Not all is completely rosy. Both the equity and to some extent the high quality fixed income markets are being driven by Exchange Traded Funds (ETFs), and similar vehicles are growing less fast than in the recent past. If the week is an example, ETF investors are riding a bus that is being passed by faster individual cars.

In addition, the structure of the marketplace is changing with capital being constrained by market makers and they are being replaced by hedge funds which from time to time play a similar role of absorbing temporary excessive flows. One can not count on the same level of support in periods of rapidly building tension than in the past. Too many people view volatility as risk and one should expect bouts of volatility which could be as much as six times what we are currently experiencing.

US Treasuries “Risk-Free?”

Global stock and bond markets are tied together and a problem in one can be disruptive to other markets. Government securities, particularly US Treasuries have been viewed as “risk free,” but because of their use as collateral for “carry trades” they can be forced to react to sudden changes in more speculative securities. Hedge fund professionals view that the Treasury market is increasingly crowded with other hedge funds not simple buy and hold players. In other securities we have seen auctions that failed to be completed. Due to changes in the structure of market capital providers it is possible that we could see a US Treasury auction fail. While on a long-term basis this would not be terrible, in a short-term it could shake the confidence of investors in most markets.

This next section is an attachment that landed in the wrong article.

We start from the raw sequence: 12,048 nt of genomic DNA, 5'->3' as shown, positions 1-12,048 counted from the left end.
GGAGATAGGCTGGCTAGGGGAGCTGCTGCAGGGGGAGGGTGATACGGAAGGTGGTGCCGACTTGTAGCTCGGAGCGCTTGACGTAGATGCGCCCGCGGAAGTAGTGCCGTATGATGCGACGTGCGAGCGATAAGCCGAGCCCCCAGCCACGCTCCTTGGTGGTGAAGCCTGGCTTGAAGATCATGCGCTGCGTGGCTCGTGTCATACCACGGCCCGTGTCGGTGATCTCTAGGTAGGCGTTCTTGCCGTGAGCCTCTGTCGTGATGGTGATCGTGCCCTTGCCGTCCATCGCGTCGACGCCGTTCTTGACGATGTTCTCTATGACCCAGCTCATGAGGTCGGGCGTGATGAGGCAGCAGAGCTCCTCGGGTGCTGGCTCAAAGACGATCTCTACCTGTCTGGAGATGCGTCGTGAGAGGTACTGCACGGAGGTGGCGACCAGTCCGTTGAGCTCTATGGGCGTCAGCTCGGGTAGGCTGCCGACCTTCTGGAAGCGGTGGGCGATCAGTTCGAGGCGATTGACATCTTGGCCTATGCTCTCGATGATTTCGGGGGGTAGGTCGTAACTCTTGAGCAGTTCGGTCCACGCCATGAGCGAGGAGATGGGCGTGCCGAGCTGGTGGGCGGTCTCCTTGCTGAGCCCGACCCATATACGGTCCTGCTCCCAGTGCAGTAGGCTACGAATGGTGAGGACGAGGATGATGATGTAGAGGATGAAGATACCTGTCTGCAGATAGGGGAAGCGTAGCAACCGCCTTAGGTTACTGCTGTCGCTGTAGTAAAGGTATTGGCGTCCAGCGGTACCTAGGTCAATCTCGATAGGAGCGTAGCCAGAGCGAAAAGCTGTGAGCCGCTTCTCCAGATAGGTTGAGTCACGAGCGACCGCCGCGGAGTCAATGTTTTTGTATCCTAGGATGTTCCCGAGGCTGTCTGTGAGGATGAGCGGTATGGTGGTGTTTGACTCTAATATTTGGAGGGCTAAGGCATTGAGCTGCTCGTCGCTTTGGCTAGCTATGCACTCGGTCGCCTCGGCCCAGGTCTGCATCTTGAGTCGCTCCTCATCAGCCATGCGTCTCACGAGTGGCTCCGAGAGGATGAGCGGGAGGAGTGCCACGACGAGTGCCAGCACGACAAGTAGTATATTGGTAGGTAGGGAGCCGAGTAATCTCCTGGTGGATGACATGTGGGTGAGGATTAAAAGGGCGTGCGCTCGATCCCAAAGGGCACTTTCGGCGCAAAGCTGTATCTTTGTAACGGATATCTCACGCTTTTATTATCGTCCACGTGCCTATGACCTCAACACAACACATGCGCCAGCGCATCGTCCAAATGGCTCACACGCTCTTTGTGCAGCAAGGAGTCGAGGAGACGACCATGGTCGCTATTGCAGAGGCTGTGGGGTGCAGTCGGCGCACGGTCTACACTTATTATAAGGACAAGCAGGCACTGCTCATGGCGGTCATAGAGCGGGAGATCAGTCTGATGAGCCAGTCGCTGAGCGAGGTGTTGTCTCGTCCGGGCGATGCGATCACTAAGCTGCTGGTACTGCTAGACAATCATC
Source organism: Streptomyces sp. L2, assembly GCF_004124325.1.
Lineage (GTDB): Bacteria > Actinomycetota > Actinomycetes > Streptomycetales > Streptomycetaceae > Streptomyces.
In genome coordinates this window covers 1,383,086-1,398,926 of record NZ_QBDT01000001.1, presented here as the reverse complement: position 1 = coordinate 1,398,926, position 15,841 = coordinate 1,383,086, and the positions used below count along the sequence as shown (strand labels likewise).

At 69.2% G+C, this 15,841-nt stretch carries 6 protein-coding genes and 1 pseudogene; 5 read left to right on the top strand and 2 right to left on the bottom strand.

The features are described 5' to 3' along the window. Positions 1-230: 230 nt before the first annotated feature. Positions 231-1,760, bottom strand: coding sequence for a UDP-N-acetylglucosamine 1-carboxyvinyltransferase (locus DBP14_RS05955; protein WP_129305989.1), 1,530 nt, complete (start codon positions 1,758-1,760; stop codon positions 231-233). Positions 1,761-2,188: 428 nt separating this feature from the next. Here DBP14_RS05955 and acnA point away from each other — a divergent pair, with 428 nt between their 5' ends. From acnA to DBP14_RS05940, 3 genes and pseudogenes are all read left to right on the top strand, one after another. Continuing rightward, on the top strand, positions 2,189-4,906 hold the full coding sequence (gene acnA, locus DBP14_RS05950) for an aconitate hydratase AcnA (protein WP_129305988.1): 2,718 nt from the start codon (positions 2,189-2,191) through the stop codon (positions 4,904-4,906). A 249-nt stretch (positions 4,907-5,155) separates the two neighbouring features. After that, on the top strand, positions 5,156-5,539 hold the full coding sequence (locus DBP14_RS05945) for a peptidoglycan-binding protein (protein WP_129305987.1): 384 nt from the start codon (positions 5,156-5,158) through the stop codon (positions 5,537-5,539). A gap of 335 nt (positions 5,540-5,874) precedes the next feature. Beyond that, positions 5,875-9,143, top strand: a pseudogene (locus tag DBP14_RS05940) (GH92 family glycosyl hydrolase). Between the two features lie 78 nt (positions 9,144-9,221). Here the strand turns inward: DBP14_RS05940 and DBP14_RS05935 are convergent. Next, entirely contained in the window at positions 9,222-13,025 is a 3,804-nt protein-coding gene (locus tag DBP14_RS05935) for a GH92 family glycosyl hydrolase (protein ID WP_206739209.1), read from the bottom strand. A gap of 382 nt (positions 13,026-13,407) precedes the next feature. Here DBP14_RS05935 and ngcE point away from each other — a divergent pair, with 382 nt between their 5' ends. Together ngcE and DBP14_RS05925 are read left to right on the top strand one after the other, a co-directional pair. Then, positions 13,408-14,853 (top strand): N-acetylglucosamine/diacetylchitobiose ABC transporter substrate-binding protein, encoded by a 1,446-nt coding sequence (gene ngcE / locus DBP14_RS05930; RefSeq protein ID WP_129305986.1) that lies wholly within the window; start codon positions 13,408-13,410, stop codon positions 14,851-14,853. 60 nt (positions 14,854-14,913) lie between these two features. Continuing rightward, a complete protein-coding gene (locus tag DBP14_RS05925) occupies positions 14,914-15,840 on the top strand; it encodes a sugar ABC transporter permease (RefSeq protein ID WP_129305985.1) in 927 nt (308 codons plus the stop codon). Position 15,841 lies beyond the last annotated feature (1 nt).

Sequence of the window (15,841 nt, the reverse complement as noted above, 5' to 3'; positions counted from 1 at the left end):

While I believe a portion of our money should be focused on the long-term and use future-oriented valuation approaches, I am very  aware that at some point in the future our old valuation techniques will likely determine the winners and losers.   

The Future through BREXIT and Henry V

The BREXIT referendum "leave" vote was carried by the North of England voters. Some of these had ancestors who were the long bow men that won the battle of Agincourt for Henry V. In this battle some 3500 Englishmen defeated 60,000 heavily armored cavalry led by the cream of the French society who were experts with swords and lances. The English archers impacted the French forces before they could close with the English, and thus won the battle and the war by changing to unexpected and better weapons. I believe this is a model for Mrs. May's government.